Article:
In Newcastle, Sarah, a high school student, said: “I think it’s good that this rally has brought together a lot of young people, because this is our future and we need to start defending it. It’s great that these protests are going on across different countries. The environmental crisis is a worldwide problem. It won’t be resolved by just one country making a change, there needs to be a worldwide effort to resolve it.
“Governments haven’t taken any action because their only focus is on making more profit. Why would they want to change? You’ve got a tiny percentage of the population that has such a huge percentage of the world’s money. They’re just getting richer and richer, and there’s no-one drawing a restraint on that and forcing them to contribute to the rest of society. Young people and workers need to come together to defend the planet because this is our future and your children's future that's really at stake here.”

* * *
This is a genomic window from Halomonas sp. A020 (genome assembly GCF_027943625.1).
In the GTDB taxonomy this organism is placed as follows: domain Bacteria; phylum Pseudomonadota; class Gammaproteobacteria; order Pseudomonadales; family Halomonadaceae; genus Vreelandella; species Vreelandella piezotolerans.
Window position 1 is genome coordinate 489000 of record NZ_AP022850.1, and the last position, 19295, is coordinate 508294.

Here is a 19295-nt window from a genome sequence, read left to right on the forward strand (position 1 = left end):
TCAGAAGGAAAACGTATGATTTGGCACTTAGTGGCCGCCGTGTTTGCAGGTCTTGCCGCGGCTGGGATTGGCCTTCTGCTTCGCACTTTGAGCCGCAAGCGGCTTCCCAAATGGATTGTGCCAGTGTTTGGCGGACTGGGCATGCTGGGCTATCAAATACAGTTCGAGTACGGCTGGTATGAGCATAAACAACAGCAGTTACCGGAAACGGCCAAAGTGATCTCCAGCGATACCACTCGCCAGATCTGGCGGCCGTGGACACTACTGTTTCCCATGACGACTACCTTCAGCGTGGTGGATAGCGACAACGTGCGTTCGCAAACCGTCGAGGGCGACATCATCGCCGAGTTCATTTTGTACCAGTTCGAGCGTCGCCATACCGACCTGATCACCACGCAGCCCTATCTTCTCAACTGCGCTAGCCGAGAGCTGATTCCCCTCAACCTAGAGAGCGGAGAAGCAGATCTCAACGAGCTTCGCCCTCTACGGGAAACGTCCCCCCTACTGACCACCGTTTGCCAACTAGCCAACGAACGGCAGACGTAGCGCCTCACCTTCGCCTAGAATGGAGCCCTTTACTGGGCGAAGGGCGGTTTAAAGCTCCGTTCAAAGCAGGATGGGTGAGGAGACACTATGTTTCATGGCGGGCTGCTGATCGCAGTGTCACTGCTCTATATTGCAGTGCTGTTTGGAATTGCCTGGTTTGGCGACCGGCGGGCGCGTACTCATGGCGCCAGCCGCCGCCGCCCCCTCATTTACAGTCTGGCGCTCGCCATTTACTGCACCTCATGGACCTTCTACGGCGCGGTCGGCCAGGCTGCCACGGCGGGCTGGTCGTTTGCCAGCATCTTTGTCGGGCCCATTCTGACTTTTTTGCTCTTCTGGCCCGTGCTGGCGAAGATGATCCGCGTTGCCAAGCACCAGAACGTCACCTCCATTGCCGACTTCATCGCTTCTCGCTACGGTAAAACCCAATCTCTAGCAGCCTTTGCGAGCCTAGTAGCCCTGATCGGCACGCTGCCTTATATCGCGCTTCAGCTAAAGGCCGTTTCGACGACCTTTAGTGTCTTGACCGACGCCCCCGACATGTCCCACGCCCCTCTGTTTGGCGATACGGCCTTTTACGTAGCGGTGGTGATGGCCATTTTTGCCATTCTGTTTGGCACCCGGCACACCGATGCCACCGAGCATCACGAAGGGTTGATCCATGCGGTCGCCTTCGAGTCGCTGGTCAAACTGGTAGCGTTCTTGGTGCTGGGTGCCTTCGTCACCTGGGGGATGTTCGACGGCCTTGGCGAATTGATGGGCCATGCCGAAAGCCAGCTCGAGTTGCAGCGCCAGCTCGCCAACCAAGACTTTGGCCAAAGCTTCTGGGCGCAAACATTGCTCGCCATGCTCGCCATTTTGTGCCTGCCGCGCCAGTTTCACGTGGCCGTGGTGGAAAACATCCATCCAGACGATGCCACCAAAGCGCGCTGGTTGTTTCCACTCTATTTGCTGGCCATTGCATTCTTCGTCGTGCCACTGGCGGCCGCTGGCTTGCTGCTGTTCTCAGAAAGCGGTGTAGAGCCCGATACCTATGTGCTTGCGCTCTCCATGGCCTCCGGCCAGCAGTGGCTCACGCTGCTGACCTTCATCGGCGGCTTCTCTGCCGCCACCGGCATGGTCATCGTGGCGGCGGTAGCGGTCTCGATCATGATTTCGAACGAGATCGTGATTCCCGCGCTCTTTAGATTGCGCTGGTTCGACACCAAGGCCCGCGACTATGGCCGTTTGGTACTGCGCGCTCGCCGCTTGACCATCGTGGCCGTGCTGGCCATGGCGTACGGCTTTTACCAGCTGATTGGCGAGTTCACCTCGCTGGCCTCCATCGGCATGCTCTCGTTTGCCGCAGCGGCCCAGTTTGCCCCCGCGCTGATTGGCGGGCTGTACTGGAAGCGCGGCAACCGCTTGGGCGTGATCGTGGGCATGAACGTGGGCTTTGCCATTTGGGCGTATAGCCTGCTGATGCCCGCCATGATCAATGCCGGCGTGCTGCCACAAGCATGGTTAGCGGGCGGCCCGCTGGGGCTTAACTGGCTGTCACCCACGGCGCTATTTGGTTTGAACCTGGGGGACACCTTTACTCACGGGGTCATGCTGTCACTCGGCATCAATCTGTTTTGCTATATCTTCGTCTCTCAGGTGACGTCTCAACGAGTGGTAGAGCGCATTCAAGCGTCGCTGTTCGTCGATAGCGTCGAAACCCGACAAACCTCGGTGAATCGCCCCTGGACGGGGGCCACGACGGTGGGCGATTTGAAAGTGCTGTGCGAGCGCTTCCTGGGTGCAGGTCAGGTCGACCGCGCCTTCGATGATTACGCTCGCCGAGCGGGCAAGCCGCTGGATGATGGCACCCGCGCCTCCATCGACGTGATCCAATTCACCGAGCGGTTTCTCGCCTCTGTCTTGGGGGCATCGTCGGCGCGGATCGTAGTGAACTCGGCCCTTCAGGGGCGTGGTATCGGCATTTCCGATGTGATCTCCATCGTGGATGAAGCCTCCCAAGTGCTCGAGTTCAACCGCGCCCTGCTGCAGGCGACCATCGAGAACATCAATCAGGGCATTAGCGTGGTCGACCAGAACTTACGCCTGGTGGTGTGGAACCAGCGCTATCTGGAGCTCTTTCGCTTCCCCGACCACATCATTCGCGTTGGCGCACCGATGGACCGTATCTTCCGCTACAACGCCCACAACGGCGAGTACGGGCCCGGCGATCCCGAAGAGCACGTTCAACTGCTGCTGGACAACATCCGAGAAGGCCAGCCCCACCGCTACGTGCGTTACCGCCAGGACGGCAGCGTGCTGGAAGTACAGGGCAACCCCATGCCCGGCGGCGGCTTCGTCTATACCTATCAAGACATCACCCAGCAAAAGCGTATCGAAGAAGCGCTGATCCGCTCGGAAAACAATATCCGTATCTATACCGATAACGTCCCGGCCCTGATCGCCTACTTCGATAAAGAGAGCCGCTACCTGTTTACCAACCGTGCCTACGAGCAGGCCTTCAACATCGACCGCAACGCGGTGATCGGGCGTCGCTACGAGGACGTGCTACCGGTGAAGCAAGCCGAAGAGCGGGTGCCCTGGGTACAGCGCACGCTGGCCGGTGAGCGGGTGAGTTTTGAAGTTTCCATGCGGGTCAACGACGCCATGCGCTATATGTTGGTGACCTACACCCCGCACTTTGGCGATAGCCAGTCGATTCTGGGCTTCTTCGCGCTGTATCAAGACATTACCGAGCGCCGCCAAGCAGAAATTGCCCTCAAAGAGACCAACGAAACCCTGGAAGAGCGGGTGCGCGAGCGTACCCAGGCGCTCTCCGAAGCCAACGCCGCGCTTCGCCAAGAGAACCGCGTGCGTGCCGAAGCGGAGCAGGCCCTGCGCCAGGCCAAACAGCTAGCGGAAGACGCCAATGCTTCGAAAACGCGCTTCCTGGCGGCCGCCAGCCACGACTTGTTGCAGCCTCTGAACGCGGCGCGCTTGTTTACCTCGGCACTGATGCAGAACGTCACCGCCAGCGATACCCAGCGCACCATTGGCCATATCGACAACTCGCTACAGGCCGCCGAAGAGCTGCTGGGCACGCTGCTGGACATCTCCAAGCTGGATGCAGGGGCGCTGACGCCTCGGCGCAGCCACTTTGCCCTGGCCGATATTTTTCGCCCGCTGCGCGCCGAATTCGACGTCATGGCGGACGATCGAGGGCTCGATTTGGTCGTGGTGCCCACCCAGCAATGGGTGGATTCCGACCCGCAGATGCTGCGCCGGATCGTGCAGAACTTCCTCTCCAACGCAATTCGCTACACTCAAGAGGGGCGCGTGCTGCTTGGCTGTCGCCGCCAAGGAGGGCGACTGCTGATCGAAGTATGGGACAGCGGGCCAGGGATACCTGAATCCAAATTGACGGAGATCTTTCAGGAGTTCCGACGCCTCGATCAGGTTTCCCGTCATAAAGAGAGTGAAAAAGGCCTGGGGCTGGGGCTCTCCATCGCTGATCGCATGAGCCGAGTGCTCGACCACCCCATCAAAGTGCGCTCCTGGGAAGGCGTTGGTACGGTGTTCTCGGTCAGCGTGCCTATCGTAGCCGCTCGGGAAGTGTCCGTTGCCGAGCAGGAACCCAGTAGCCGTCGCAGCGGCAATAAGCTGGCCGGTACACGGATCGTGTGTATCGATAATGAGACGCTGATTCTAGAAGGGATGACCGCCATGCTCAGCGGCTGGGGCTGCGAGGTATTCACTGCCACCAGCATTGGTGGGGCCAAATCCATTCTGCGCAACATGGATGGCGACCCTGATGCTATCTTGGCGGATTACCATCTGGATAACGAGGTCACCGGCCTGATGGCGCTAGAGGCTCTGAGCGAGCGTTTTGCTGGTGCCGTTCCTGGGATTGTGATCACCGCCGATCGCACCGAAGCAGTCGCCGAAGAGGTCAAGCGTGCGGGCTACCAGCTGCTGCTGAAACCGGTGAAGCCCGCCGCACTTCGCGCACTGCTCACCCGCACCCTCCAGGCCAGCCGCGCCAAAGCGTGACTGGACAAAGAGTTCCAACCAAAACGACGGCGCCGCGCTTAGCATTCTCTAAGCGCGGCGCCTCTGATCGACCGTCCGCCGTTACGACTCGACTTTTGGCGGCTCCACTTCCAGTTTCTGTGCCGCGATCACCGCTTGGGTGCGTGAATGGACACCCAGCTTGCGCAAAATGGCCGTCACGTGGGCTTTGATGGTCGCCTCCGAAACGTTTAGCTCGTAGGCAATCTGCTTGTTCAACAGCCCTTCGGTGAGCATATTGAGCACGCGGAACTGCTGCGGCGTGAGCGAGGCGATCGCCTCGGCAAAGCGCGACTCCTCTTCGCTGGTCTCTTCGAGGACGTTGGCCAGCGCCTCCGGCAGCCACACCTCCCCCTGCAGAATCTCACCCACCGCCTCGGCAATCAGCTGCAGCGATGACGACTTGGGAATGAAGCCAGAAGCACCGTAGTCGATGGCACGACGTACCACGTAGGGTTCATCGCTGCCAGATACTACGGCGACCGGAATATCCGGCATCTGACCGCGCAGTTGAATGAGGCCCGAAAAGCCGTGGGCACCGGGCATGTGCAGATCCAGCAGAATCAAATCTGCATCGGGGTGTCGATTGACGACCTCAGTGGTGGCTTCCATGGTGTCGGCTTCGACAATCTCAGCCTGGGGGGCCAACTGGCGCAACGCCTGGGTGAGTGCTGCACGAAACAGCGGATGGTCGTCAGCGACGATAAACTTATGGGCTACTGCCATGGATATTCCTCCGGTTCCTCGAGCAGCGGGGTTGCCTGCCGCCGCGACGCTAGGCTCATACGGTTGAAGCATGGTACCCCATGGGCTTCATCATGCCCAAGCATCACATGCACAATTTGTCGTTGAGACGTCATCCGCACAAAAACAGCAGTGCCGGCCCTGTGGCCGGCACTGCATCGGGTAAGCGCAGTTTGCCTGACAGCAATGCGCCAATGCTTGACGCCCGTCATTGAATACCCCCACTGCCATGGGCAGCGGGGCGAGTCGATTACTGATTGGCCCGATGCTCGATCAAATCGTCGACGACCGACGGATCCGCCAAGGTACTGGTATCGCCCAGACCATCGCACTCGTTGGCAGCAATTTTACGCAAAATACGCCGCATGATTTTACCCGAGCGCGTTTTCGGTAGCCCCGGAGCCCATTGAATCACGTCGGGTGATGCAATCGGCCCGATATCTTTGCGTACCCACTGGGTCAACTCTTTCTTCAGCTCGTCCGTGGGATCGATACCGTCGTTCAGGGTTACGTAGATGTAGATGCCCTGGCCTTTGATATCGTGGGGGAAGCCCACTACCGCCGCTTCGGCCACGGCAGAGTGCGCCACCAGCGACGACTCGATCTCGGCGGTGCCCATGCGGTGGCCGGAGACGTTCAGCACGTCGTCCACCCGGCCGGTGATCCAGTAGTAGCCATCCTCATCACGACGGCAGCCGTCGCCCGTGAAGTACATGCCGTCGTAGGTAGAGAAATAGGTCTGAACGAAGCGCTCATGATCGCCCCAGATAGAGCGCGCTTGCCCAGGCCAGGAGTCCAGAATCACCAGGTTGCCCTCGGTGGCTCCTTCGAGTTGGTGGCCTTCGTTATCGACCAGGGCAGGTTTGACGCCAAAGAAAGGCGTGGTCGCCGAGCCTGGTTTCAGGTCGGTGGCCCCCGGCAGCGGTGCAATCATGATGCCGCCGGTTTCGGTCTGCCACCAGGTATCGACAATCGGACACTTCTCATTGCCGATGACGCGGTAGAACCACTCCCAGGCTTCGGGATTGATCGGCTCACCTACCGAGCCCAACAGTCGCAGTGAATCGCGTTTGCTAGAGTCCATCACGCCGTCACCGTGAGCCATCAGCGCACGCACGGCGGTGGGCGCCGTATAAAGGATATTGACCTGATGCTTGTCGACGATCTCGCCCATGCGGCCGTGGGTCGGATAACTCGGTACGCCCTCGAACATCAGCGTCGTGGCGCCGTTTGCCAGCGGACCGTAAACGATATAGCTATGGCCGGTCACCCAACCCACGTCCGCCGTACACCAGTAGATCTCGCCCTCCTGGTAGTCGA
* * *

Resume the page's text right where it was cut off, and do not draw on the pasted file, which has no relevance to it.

Her friend Bianca added that: “The wealthy business owners are riding around on their private jets instead of spending that money where it’s needed, and at the same time the government takes money from Medicare, health and education and from everyone in the working class, the ones who are actually doing all the work. The high-earning businesses should have their profits divided more to places where it’s needed, like education and the environment.”
In Sydney, Liz, a chef whose restaurant closed to allow staff to attend the demonstration said: “We need efficient change, not just screaming but actually getting things done with real alternatives. I haven't the foggiest idea what the solutions are, I'm a chef! But I know there are solutions and they are not being used."